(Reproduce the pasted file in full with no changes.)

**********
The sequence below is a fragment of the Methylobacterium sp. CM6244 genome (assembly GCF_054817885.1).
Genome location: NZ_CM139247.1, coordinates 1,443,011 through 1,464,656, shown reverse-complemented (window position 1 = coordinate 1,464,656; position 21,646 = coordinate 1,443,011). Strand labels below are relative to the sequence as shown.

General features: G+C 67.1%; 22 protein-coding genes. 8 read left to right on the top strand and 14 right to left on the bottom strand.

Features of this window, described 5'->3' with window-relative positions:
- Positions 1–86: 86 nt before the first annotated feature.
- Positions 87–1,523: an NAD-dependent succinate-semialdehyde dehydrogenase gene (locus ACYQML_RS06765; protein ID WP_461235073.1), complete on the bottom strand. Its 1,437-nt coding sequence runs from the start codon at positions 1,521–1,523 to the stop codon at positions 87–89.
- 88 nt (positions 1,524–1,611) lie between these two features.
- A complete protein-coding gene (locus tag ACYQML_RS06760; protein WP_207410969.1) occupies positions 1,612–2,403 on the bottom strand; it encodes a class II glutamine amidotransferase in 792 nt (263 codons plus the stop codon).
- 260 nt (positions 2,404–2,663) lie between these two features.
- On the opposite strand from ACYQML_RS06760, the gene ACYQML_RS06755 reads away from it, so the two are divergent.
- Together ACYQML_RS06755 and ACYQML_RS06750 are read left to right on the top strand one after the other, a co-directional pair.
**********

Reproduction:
The sequence below is a fragment of the Methylobacterium sp. CM6244 genome (assembly GCF_054817885.1).
Genome location: NZ_CM139247.1, coordinates 1,443,011 through 1,464,656, shown reverse-complemented (window position 1 = coordinate 1,464,656; position 21,646 = coordinate 1,443,011). Strand labels below are relative to the sequence as shown.

General features: G+C 67.1%; 22 protein-coding genes. 8 read left to right on the top strand and 14 right to left on the bottom strand.

Features of this window, described 5'->3' with window-relative positions:
- Positions 1–86: 86 nt before the first annotated feature.
- Positions 87–1,523: an NAD-dependent succinate-semialdehyde dehydrogenase gene (locus ACYQML_RS06765; protein ID WP_461235073.1), complete on the bottom strand. Its 1,437-nt coding sequence runs from the start codon at positions 1,521–1,523 to the stop codon at positions 87–89.
- 88 nt (positions 1,524–1,611) lie between these two features.
- A complete protein-coding gene (locus tag ACYQML_RS06760; protein WP_207410969.1) occupies positions 1,612–2,403 on the bottom strand; it encodes a class II glutamine amidotransferase in 792 nt (263 codons plus the stop codon).
- 260 nt (positions 2,404–2,663) lie between these two features.
- On the opposite strand from ACYQML_RS06760, the gene ACYQML_RS06755 reads away from it, so the two are divergent.
- Together ACYQML_RS06755 and ACYQML_RS06750 are read left to right on the top strand one after the other, a co-directional pair.